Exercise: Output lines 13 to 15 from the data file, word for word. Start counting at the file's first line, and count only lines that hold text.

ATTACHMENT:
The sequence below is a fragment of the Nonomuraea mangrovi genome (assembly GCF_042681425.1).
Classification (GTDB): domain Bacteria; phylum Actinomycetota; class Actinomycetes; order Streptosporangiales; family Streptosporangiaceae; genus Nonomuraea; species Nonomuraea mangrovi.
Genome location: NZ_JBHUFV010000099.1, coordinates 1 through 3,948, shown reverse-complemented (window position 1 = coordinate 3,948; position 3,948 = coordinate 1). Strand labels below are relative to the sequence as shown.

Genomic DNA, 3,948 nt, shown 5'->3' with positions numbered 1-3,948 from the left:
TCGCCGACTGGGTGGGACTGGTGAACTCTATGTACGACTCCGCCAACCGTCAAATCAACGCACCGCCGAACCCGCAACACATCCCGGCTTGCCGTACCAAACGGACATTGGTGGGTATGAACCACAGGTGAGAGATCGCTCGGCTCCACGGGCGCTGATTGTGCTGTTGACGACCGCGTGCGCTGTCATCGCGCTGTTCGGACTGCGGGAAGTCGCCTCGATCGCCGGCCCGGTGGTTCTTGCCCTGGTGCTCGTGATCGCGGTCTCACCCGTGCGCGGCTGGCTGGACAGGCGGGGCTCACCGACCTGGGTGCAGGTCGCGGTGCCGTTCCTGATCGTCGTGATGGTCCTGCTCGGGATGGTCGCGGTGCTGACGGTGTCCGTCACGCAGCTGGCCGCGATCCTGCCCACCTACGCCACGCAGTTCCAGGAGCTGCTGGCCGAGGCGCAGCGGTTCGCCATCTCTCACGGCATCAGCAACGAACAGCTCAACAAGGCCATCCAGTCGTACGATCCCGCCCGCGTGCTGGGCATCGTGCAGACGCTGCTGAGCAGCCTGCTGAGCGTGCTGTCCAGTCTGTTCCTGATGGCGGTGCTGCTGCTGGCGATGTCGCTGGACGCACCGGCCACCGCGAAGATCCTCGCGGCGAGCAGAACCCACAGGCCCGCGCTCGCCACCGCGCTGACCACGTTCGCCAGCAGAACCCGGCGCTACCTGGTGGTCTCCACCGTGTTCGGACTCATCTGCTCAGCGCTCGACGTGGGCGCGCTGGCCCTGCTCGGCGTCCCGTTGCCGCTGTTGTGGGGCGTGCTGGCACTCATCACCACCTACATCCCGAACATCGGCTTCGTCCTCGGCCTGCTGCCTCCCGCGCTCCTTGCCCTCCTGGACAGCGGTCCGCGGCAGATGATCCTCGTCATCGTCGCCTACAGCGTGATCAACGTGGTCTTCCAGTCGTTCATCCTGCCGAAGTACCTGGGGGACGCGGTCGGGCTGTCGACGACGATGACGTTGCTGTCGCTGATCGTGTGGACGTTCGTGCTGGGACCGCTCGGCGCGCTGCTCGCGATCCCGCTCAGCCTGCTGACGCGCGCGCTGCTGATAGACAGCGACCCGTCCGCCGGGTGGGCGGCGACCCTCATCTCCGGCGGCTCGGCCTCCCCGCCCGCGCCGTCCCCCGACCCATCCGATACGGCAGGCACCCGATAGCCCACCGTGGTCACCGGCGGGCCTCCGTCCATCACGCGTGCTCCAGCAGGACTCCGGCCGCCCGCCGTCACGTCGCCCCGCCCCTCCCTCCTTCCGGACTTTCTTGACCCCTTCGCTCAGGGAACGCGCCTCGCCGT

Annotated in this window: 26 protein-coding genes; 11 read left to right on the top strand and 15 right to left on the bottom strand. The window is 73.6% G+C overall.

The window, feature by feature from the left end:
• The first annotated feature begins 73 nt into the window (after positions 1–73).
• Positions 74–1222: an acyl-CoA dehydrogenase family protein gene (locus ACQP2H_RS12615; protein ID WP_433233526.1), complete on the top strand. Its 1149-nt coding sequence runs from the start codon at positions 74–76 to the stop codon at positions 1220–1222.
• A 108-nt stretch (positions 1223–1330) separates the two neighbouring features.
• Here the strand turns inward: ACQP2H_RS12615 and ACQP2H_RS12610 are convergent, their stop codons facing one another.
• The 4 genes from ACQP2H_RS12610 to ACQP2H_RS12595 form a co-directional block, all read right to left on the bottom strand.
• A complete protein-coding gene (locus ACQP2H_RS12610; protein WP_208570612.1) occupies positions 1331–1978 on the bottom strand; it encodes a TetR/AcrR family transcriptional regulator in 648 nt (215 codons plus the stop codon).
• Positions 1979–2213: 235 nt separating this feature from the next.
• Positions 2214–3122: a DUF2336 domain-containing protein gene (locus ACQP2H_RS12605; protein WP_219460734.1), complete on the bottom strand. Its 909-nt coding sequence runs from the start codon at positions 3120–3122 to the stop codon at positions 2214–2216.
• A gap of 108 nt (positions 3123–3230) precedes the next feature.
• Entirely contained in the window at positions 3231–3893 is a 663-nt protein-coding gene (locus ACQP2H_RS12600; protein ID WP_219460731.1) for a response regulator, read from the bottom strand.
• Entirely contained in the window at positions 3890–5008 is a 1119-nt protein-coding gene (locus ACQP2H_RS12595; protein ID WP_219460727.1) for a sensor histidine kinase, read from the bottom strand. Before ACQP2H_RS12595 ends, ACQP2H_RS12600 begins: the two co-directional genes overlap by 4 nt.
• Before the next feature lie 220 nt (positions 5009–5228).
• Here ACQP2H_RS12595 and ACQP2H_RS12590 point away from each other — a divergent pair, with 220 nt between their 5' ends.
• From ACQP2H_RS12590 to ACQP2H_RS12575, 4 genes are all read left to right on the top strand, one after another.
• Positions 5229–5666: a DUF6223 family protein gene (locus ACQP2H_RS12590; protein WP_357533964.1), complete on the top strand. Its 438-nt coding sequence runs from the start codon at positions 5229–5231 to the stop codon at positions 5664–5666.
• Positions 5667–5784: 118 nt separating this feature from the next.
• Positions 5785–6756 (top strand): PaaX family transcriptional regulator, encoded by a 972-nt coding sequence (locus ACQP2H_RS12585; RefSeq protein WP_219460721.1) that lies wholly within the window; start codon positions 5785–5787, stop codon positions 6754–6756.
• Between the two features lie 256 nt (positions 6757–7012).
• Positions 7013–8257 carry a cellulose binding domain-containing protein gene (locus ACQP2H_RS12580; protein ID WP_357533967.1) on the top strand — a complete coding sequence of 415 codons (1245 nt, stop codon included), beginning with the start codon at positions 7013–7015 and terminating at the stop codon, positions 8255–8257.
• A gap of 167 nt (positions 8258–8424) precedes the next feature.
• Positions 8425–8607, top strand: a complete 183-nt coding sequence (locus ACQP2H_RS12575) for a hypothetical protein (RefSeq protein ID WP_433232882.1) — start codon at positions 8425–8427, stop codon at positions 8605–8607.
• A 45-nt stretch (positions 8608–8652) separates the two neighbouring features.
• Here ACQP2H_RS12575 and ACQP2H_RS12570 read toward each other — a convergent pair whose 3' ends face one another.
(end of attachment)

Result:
• A complete protein-coding gene (locus ACQP2H_RS12610; protein WP_208570612.1) occupies positions 1331–1978 on the bottom strand; it encodes a TetR/AcrR family transcriptional regulator in 648 nt (215 codons plus the stop codon).
• Positions 1979–2213: 235 nt separating this feature from the next.
• Positions 2214–3122: a DUF2336 domain-containing protein gene (locus ACQP2H_RS12605; protein WP_219460734.1), complete on the bottom strand. Its 909-nt coding sequence runs from the start codon at positions 3120–3122 to the stop codon at positions 2214–2216.